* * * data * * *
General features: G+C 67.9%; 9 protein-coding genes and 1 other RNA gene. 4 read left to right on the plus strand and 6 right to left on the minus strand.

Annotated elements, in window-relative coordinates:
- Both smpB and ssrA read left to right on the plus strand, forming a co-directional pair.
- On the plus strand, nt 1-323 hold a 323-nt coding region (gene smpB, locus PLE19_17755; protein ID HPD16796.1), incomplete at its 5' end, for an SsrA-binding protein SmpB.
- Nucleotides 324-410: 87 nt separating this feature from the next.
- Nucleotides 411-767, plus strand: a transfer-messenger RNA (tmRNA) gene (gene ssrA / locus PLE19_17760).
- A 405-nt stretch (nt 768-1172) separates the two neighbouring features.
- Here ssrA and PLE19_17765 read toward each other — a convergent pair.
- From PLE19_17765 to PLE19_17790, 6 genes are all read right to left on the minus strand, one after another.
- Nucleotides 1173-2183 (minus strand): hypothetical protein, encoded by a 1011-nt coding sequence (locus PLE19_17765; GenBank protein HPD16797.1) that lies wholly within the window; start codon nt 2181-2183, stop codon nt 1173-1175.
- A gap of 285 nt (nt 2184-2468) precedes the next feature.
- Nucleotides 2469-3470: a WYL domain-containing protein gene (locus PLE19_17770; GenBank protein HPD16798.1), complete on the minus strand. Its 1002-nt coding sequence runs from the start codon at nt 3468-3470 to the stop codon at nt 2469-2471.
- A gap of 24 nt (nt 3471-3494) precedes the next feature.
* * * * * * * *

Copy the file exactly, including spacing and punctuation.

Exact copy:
General features: G+C 67.9%; 9 protein-coding genes and 1 other RNA gene. 4 read left to right on the plus strand and 6 right to left on the minus strand.

Annotated elements, in window-relative coordinates:
- Both smpB and ssrA read left to right on the plus strand, forming a co-directional pair.
- On the plus strand, nt 1-323 hold a 323-nt coding region (gene smpB, locus PLE19_17755; protein ID HPD16796.1), incomplete at its 5' end, for an SsrA-binding protein SmpB.
- Nucleotides 324-410: 87 nt separating this feature from the next.
- Nucleotides 411-767, plus strand: a transfer-messenger RNA (tmRNA) gene (gene ssrA / locus PLE19_17760).
- A 405-nt stretch (nt 768-1172) separates the two neighbouring features.
- Here ssrA and PLE19_17765 read toward each other — a convergent pair.
- From PLE19_17765 to PLE19_17790, 6 genes are all read right to left on the minus strand, one after another.
- Nucleotides 1173-2183 (minus strand): hypothetical protein, encoded by a 1011-nt coding sequence (locus PLE19_17765; GenBank protein HPD16797.1) that lies wholly within the window; start codon nt 2181-2183, stop codon nt 1173-1175.
- A gap of 285 nt (nt 2184-2468) precedes the next feature.
- Nucleotides 2469-3470: a WYL domain-containing protein gene (locus PLE19_17770; GenBank protein HPD16798.1), complete on the minus strand. Its 1002-nt coding sequence runs from the start codon at nt 3468-3470 to the stop codon at nt 2469-2471.
- A gap of 24 nt (nt 3471-3494) precedes the next feature.